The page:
Thank you so much. I hope you have a wonderful week. :) Jess

  6. you are blessed to have a dad who (despite his busy schedule) reminds you that you are loved. =)

    i hope he is able to recover from his current illness and get plenty of rest and much needed sleep in the coming days.

    • Thank you, Sophia! Yes, I am incredibly blessed. God has been good to me through my dad.

      I hope he gets better, too! He was pretty sick today. Thank you for the well wishes. Much love to you. :)

  7. Your dad is a pretty amazing guy. I could have guessed that just by what I’ve been able to tell of you. You’re a very self-assured person. That’s hard to come by if a great Dad wasn’t involved.

    • Haha, Lucas. A pretty assured person? On the outside… on my blog, perhaps. There’s a whole side of me I don’t often show… It’s part of that “this is me” post I wrote a few days ago. How much do I tell?… Deep down I know who I am and what I stand for and why I stand for it. I guess that that must be my “Dad” side coming through. (He *is* amazing.) But under the surface lies a ton of insecurity and disappointment. I still have much to live up to.

      • I wouldn’t worry too much about all the insecurity stuff. (How’s that for an oxy-moron? Don’t *worry* about being insecure?? Lol). Almost everybody is insecure deep down. You’ll be just fine. :)

      • If you say so… Thanks for your vote of confidence… Also, I’ve appreciated your honesty on your blog. It’s made me feel a little less alone. :)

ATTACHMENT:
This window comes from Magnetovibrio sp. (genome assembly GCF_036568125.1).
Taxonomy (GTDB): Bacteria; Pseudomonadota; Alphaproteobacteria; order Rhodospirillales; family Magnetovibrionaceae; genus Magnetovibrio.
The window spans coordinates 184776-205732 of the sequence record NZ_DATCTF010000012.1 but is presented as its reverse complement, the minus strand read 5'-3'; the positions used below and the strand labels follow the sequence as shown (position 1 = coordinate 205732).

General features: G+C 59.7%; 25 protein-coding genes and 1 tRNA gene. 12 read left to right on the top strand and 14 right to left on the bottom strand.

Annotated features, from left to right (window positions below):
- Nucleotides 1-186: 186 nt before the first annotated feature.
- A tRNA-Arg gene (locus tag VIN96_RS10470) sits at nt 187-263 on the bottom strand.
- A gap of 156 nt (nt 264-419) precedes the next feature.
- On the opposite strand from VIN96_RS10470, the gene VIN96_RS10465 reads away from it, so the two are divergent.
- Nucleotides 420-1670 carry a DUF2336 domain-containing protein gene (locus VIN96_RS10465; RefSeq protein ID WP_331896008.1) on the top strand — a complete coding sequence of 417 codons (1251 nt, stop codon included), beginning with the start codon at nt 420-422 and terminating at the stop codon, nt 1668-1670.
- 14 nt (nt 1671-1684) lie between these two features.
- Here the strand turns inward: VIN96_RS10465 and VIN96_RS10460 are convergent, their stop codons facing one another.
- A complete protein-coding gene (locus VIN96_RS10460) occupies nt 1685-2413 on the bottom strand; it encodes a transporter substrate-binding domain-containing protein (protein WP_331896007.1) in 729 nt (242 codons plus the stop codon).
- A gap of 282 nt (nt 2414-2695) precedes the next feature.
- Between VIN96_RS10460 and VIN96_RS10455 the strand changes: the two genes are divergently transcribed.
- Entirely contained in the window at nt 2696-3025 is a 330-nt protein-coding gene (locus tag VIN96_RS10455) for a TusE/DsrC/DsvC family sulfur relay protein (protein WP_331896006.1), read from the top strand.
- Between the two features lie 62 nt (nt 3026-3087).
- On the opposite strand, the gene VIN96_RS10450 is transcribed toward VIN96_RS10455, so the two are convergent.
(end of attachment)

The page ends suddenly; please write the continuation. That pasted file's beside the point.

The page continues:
• I read somewhere that, if you’re going to write with brutal honesty, you should be prepared to have a lot of people pissed at you. That may have been Stephen King…can’t remember for sure. Anyway, I’ve managed to piss a few people off and make almost everyone else uncomfortable. Oh well. Life’s to short and this world too much of an illusion to worry too much about it.

  8. Touched my heart Jess… Someone close to me is also a physician/surgeon…
    This is a beautiful tribute to your Dad and he must be so so proud of you ~ Lots of Love to you x RL ps: I am seeing a top ortho surgeon this morning! Hope your beautiful post brings me luck! :)

    • Aww, thank you so much Robyn – for checking in and for everything. My dad is an amazing man and I am incredibly lucky to have him. I hope your appointment went well! You will have to keep us all updated. I’ve been thinking about you… Much love to you! :) Jess

    • Yes, I am a terrible neat freak! Everything has to be clean and put away before I can focus on anything — including my writing. It’s bad! I would do well in Japan because the apartments are so small?

    • Haha, yeah he’s pretty great. It’s meant a lot to me that he’s encouraged me and taken in an interest in my writing all along the way… And, thanks! I feel old. I thought I’d always be in my twenties…

  9. A great tribute to your father, you are both very lucky (and both very talented). It takes a very special person to be so committed to work, deal with all the issues physicians deal with and still have that drive to live life well…and also understand the most important thing is his beautiful daughter. The world would be a better place if all fathers did the same.